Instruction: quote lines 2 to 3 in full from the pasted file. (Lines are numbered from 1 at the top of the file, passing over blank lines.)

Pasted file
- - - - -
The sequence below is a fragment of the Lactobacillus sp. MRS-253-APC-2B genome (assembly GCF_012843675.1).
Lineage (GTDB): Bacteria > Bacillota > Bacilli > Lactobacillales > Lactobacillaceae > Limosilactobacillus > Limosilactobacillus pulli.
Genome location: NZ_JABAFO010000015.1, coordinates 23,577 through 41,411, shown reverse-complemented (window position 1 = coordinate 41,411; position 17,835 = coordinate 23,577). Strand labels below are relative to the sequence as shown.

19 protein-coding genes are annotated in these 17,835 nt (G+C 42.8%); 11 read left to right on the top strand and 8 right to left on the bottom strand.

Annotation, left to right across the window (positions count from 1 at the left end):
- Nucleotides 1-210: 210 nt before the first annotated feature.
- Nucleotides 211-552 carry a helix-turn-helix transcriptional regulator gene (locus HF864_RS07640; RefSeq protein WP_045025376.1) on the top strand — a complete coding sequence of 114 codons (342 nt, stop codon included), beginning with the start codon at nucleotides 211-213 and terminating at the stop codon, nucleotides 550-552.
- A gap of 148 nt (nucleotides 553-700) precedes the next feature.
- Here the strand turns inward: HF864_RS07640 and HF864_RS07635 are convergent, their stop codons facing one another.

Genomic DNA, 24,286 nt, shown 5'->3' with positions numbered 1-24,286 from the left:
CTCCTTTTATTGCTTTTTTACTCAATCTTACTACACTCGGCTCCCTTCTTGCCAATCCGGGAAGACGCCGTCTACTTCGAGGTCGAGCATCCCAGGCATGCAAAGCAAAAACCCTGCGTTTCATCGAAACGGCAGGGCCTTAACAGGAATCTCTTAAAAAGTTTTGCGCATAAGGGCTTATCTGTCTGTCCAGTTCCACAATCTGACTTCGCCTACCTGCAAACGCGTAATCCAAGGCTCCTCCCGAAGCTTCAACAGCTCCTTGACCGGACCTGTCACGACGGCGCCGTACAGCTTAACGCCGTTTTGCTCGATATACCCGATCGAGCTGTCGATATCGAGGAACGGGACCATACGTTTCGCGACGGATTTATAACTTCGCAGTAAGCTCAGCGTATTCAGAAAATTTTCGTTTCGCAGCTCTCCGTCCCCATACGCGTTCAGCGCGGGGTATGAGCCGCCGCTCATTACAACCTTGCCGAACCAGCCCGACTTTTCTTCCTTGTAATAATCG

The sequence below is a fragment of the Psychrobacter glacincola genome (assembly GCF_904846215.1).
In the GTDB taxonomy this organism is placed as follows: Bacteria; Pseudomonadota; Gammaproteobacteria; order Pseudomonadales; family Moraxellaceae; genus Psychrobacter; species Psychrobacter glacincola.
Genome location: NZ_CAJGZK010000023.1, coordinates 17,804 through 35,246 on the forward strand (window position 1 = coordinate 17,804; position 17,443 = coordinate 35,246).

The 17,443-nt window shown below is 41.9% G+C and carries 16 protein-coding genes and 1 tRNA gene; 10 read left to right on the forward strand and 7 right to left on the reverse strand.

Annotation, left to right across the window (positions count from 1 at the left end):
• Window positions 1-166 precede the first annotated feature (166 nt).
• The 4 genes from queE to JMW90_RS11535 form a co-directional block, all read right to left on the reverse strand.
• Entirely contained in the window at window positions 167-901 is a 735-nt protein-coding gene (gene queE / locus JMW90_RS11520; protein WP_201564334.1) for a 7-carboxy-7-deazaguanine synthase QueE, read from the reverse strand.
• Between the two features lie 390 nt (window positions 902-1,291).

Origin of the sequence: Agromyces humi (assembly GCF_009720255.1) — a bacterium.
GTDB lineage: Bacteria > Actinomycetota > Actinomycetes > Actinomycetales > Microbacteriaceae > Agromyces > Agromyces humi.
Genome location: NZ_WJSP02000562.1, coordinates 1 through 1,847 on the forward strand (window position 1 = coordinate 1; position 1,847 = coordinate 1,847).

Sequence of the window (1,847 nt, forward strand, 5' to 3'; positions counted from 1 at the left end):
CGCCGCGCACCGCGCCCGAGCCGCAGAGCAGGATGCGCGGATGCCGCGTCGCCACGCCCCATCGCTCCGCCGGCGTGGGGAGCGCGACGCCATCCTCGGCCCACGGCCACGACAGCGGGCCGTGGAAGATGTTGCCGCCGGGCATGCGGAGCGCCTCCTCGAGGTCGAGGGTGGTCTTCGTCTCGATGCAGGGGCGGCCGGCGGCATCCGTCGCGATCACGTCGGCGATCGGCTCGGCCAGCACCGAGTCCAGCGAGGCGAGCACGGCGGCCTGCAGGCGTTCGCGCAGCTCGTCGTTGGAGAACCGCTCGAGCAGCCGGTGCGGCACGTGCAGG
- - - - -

Lineage (GTDB): Bacteria > Bacillota > Bacilli > Lactobacillales > Lactobacillaceae > Limosilactobacillus > Limosilactobacillus pulli.
Genome location: NZ_JABAFO010000015.1, coordinates 23,577 through 41,411, shown reverse-complemented (window position 1 = coordinate 41,411; position 17,835 = coordinate 23,577). Strand labels below are relative to the sequence as shown.